Certainly, some liberal Catholics make an idol out of love, using the idea of love to contradict or make needless the entire moral law. And then there are conservative Catholics who think that intellectual adherence to correct doctrine is salvific, not noticing that this is essentially the same as the error of Protestants, who think that faith alone saves. Adhering to the correct ideas on doctrine, while refusing to be guided by truth to a life of loving your neighbor is classic Pharisaism. And it is in fact an example of the idolatry of truth.

Consider the parable of the good Samaritan. The Samaritans had grave errors on faith and morals in their belief system. Yet the good Samaritan was in the state of grace because he loved his neighbor. The Jews who passed by and refused to help the injured man had the correct ideas on faith and morals. But they made an idol of those ideas, thinking that, if they adhere to the correct ideas on doctrine, they don’t have to help those in need.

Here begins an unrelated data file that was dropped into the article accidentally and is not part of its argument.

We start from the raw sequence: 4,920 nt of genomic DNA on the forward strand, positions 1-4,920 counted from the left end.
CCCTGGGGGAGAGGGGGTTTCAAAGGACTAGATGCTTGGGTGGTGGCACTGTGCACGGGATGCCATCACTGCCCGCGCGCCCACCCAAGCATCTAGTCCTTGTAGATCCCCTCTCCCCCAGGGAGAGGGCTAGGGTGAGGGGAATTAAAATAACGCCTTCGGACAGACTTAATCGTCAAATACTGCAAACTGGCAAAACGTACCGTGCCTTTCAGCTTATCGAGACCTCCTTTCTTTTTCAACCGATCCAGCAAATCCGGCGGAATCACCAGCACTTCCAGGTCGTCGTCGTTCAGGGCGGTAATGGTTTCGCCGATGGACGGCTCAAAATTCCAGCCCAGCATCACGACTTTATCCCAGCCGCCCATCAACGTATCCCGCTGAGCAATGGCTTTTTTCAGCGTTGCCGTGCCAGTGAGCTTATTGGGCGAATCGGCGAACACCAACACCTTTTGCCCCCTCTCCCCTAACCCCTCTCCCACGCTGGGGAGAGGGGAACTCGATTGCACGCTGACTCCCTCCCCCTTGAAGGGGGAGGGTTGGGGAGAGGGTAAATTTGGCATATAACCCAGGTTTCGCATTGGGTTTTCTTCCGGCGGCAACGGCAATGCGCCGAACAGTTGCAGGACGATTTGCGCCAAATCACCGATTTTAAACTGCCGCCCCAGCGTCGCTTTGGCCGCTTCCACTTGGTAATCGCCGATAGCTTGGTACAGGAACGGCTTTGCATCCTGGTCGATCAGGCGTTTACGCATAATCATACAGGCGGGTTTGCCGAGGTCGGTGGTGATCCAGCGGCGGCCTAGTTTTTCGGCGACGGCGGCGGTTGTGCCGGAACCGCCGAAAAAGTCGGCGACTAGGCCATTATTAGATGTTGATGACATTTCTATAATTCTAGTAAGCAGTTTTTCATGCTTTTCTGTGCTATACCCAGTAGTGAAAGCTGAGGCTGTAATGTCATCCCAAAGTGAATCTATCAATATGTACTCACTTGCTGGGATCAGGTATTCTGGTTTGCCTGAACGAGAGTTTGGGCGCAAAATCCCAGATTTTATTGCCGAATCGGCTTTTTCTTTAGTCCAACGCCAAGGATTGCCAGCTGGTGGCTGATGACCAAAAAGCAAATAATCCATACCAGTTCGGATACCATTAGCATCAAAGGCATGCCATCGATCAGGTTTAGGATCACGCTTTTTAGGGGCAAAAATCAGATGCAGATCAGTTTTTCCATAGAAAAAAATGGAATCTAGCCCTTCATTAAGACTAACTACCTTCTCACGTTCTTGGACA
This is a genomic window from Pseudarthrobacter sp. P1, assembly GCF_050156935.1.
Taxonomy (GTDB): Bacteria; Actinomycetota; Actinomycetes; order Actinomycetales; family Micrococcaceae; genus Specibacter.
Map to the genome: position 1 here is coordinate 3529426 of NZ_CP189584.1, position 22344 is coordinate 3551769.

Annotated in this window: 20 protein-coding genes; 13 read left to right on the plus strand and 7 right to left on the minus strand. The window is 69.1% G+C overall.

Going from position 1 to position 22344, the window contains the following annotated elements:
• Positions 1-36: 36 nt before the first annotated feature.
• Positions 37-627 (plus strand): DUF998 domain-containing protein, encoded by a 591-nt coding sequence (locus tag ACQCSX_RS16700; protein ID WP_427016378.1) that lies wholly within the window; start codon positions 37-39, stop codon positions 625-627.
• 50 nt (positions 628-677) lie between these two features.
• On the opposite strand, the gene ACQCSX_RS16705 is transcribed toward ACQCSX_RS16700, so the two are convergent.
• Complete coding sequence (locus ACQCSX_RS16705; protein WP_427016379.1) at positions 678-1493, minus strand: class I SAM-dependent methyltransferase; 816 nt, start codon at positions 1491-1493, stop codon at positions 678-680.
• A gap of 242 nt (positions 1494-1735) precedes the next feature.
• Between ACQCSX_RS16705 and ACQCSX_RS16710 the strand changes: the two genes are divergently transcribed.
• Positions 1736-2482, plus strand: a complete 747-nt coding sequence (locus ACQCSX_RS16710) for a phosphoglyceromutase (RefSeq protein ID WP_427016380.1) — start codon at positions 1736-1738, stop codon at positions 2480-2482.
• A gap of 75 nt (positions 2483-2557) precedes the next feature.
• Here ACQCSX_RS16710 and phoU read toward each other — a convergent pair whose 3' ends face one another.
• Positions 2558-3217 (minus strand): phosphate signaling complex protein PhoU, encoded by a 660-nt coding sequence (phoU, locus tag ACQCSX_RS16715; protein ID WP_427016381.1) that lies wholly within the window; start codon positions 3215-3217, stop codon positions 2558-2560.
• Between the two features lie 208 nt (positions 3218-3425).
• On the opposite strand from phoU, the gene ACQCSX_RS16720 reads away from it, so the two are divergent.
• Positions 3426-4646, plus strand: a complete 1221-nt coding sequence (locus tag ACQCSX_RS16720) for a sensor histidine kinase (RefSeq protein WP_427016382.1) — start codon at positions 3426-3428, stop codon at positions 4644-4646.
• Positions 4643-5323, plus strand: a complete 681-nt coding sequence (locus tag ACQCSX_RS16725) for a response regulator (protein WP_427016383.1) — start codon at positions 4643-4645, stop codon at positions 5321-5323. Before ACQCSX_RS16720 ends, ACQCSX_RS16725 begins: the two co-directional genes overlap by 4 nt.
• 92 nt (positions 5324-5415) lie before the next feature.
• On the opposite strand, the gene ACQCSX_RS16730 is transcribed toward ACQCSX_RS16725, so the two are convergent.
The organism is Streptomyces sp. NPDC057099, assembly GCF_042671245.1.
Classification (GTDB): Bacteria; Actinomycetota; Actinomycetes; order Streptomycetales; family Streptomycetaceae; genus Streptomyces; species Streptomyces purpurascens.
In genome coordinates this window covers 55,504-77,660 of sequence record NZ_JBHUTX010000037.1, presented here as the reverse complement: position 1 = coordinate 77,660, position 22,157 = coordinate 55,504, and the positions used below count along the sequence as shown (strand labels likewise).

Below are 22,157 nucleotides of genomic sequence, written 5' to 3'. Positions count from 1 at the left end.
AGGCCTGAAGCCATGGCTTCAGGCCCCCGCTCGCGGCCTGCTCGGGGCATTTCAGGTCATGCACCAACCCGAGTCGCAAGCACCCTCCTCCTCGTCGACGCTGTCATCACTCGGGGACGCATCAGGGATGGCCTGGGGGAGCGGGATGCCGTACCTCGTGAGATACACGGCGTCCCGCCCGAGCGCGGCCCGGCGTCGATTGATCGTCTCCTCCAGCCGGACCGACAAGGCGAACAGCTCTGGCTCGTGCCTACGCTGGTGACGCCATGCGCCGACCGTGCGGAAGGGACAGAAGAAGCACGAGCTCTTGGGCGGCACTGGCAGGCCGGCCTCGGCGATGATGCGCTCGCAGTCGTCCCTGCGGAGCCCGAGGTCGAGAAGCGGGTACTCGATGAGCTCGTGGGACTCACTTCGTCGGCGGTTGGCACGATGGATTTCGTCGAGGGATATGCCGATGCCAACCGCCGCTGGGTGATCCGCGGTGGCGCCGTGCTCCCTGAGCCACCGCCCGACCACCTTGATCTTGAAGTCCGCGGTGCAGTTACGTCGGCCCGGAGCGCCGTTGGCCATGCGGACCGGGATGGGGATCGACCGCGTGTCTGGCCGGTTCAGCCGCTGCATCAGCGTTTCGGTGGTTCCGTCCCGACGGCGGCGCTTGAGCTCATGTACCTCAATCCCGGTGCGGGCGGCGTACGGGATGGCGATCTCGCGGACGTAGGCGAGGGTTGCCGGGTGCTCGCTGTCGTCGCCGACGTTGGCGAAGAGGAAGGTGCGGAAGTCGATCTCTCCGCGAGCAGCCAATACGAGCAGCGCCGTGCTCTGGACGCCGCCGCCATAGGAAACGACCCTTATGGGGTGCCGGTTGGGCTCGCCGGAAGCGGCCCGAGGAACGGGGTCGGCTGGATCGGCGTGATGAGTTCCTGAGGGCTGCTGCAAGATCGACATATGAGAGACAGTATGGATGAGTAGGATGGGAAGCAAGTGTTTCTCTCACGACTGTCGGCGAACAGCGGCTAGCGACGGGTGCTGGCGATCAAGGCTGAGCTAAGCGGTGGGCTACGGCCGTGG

Fr. Murry is correct that doctrinal truth — properly understood AND given its place in the whole of the faith — will only lead us closer to God. But that is not what Pope Francis is talking about. Instead, he means mere abstract adherence to a subset of truths, while keeping your distance from our neighbors in need — just like the persons who refused to be “good Samaritans”.

Ronald L. Conte Jr.
Roman Catholic theologian and translator of the Catholic Public Domain Version of the Bible.

Please take a look at this list of my books and booklets, and see if any topic interests you.

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8 Responses to Defending Pope Francis: What is a Truth-Idol?